I wouldn't be terribly surprised if Richard Dowling's statue ended up saving a whole lot of lives. Here's what happened now...
Andrew Cecil Schneck, 25, was charged with attempting to maliciously damage or destroy property receiving federal financial assistance, federal prosecutors announced.
A park ranger doing a routine patrol of the area around Hermann Park on Saturday caught Schneck kneeling in the bushes near the statue of Richard Dowling, a commander in the Confederate army.
The ranger "observed Schneck to be holding two small boxes with various items inside," including "what appeared to be duct tape and wires," a criminal complaint says. Schneck, who majored in chemistry at Austin College, was also found with a bottle containing liquid made up of compounds used as explosives.
When asked by the ranger whether he wanted to harm the Dowling statue, Schneck replied that he did not "like that guy," according to the criminal complaint.
This seems conventional enough in the current insane climate of leftist violence. But go back to 2013 and it gets stranger...
Federal officials on Monday remained silent on why they raided homes in Texas and Michigan this weekend that property records indicate are owned in part by a Houston art appraiser.
Dozens of agents, some wearing hazardous materials protective clothing, on Friday searched two homes in Houston and a condominium in Bryan, about 100 miles away. Agents on Friday, some donning protective clothing, also raided two properties in Michigan's Lower Peninsula: a home in the village of Suttons Bay and one in Leland Township.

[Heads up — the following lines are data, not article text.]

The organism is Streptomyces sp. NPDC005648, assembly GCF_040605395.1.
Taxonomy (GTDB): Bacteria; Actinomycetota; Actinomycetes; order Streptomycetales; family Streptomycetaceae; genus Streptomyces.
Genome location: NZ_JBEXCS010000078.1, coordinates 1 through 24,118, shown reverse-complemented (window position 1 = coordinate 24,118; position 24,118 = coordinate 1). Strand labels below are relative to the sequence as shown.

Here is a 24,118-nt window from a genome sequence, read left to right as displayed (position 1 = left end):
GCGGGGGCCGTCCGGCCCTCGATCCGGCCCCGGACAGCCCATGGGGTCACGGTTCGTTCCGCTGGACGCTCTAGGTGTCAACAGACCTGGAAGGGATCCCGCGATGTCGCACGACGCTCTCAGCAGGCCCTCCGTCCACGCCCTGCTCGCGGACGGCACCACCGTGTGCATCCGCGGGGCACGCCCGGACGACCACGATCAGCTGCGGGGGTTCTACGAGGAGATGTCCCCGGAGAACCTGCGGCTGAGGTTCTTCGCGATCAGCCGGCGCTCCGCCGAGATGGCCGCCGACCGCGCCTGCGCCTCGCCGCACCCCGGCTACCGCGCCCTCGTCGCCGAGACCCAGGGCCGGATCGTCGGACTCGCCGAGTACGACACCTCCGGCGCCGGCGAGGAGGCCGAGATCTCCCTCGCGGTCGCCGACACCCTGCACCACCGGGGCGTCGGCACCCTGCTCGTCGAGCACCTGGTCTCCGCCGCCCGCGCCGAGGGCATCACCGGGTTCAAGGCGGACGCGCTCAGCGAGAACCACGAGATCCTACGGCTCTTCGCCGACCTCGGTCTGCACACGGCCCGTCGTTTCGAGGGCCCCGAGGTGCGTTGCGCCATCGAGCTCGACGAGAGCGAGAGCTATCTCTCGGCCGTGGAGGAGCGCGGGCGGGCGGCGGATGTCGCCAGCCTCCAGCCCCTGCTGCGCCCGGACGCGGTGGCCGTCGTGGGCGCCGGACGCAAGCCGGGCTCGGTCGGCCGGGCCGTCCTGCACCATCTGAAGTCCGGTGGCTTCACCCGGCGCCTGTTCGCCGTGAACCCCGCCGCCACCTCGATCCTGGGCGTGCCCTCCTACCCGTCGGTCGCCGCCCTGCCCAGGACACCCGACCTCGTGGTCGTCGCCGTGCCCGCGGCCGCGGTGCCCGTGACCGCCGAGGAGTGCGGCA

Authorities in Houston on Saturday conducted two controlled detonations at one of the homes they raided. The FBI would not say was what detonated, only that it was a "potentially volatile substance."
Agents in Texas have finished their searches. IN an email Monday, FBI spokeswoman Shauna Dunlap said she could not comment on the case as search warrants related to the investigation remain sealed.
Appraisal district records in Texas show the two Houston homes and the condominium in Bryan are owned either by Houston art appraiser Cecily E. Horton or by Horton and her husband, Andrew Schneck.
The "No Comment" policy continued for quite a while. And then there was a slip...
If not for a check written to the Sheriff's Office by a U.S. District Court in Houston, the outcome of FBI raids conducted 16 months ago may have remained a source of speculation in Leelanau County...
Leelanau County Sheriff Borkovich said last week that the individual involved could have been charged in state courts. "the problem was the indictments would have to be unsealed."
Borkovich said he had been asked by federal authorities not to divulge information about the case.
Special Agent Ron Loch led the operation. At a hastily called press conference that Friday evening, he said he was not authorized to elaborate on the content of sealed search warrants.
Those documents remain under seal, even after Schneck pleaded guilty and the case has been closed.
This is strange. And i suspect that locals dodged a serious bullet with consequences potentially far worse than a damaged statue.
Cecily Horton is a Dem donor. But not a particularly large one. At least in the FEC database. Still some questions need to be answered here.